Parkers overall rating: 3.5 out of 5 3.5

There are three distinct powerplants providing Mercedes-Benz GLE Coupe performance – two ‘conventional’ models, and a single sizzling Mercedes-AMG GLE63 version, covered in a separate review.

Every GLE comes with Dynamic Select, which allows the driver to switch driving modes between Comfort, Slippery and Sport. The car will then adjust the steering, throttle response, gear-change ferocity and suspension settings to suit. The 450 AMG model has a Sport+ mode too, which is even more extreme.

Nine-speed automatic gearbox

Both GLE350d and GLE450 AMG use a nine-speed automatic gearbox which changes gears very quickly and smoothly; though both depend on the driving mode you’re in.

The only problem is that during normal driving it seems to get a little confused, and quite often this results in a push of the throttle followed by a gear change rather than meaningful acceleration. It can become frustrating at times because it never seems able to pre-empt the gear you need, so there’s always work for it to do before the engine comes into play.

Diesel GLE Coupe

The GLE350d makes use of a 3-litre diesel engine.

It produces 255bhp and 620Nm or torque at 1,600rpm, which equates to a 0-62mph sprint in seven seconds and a top speed of 140mph. This engine feels very accomplished on the road, with loads of pulling power on offer. It doesn’t sound particularly lively, but isn’t as noisy as smaller four-cylinder offerings from the firm.

This engine is probably the pick of the bunch for most drivers. We can’t see many plumping for the petrol 450 AMG version, so unless you’re going for the rapid AMG GLE63 model, this is your only option.

Petrol GLE Coupe

The GLE450 AMG is a V6 measuring 3 litres too, but it’s powered by petrol and develops 362bhp along with 520Nm of torque at between 1,800 and 4,000rpm. This version is a good engine, but seems a little difficult to understand. It’s a lively enough thing to drive, with its power delivery gaining momentum as the revs rise to the redline. But since it’s mated to that nine-speed gearbox, any enjoyment you expect is dulled into insignificance.

Switching the Dynamic Select switch to Sport+ (only available on the 450 AMG) unlocks the best Mercedes-Benz GLE Coupe performance outside the proper AMG version, and sure enough the exhaust note is noisy (in a sporty way), with pops on downshifts reminiscent of a racing car. It’s just a shame the handling isn’t quite so engaging.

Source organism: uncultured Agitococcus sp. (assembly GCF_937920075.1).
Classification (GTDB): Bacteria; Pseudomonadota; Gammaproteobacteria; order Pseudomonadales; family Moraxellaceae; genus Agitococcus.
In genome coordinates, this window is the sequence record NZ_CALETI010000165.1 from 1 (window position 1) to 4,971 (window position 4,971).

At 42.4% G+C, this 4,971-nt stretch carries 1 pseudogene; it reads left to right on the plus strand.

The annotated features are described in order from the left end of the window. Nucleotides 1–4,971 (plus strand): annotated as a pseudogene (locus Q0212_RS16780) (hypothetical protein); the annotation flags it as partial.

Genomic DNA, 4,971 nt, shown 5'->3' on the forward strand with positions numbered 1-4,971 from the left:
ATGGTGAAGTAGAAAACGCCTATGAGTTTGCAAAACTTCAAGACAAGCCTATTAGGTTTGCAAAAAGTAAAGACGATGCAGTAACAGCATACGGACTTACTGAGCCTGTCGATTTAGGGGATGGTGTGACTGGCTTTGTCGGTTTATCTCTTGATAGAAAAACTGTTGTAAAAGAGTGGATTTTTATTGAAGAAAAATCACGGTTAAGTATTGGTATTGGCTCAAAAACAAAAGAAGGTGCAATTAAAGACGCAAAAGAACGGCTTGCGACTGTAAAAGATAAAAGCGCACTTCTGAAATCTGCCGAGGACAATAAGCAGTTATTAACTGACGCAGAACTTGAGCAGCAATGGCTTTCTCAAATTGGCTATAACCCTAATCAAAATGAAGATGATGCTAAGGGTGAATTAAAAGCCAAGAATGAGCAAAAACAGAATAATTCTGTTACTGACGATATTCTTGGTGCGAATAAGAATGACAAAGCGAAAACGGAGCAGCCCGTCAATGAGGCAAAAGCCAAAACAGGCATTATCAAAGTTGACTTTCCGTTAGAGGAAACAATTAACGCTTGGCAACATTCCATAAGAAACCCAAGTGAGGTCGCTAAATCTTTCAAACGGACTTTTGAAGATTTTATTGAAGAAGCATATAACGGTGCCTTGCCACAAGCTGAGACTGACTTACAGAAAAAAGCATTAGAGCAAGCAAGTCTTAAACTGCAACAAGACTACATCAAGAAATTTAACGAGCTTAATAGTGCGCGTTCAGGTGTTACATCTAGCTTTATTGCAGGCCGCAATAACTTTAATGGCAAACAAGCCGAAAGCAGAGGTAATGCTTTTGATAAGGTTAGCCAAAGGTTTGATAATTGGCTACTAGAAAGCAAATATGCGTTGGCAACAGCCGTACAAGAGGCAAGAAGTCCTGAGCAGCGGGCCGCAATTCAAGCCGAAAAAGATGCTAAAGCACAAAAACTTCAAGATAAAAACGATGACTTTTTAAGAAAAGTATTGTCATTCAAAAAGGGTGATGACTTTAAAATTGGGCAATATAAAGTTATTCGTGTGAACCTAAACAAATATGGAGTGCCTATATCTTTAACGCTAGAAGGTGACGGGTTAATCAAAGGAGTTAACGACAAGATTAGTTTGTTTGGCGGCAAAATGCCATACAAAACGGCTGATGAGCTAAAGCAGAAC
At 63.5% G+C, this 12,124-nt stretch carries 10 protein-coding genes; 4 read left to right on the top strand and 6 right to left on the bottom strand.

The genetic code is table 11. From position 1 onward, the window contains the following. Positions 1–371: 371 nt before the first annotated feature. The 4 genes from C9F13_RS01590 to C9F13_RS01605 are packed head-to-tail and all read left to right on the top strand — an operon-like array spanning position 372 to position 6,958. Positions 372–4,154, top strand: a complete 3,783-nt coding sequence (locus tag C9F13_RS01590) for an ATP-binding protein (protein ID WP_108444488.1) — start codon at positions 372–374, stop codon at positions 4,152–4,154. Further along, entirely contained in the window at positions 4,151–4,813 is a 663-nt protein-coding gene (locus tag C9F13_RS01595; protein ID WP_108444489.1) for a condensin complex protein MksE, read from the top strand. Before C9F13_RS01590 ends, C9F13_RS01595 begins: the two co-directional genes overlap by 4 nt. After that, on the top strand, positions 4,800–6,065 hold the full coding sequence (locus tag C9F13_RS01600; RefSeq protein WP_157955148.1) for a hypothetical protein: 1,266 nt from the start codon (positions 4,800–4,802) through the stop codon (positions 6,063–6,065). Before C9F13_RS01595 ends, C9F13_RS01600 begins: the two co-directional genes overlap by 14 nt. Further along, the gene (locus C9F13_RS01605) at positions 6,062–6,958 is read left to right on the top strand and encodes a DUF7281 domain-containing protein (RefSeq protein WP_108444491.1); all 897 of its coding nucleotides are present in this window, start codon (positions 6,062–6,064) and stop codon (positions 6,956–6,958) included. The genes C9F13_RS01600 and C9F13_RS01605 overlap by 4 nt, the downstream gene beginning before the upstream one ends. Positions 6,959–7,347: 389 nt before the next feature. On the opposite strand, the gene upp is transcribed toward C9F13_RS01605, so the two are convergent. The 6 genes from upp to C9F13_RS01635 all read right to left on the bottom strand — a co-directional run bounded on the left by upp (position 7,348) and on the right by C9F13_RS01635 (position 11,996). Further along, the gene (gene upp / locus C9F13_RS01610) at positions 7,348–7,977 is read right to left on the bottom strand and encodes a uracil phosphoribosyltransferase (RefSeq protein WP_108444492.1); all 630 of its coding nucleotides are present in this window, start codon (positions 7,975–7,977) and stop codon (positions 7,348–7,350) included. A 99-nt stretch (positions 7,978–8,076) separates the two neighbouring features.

Let’s get one thing straight right at the start: while Mercedes-Benz’s marketing material goes on about the virtues of a coupe as sporty and fun-to-drive, this is a car that weighs over two tonnes. With that in mind it’s never going to be the most agile thing on the planet.

Even so, this is a car trumped by both the BMW X6 and the Porsche Cayenne in this respect. No matter which version we drove there was an inherent lack of body control in corners, and the upshot is a car that doesn’t inspire confidence when pressing on. Coupled with dimensions that would make a military tank jealous and you really don’t feel like winding up the wick as you would with other sporty AMG models.

It’s perhaps better to think of this car as a ‘lifestyle SUV’, which means that it’s at its best driven slower. The only problem, then, is that it doesn’t ride particularly well for its class either. There’s a jiggle noticeable through the chassis at most speeds, so there’s never a really happy medium.

We did like the steering, which is nicely weighted and offers decent feedback. Its heaviness can be altered using the Dynamic Select rotary control, and so can the firmness of the adaptive air suspension. We preferred it in Comfort mode, though.

There’s a Slippery setting as well which caters for less-than-perfect road conditions such as snow and ice.

The GLE450 AMG Coupe gets a Sport+ setting too, which offers the ultimate in sporty driving outside of a full-bore Mercedes-AMG GLE63 model.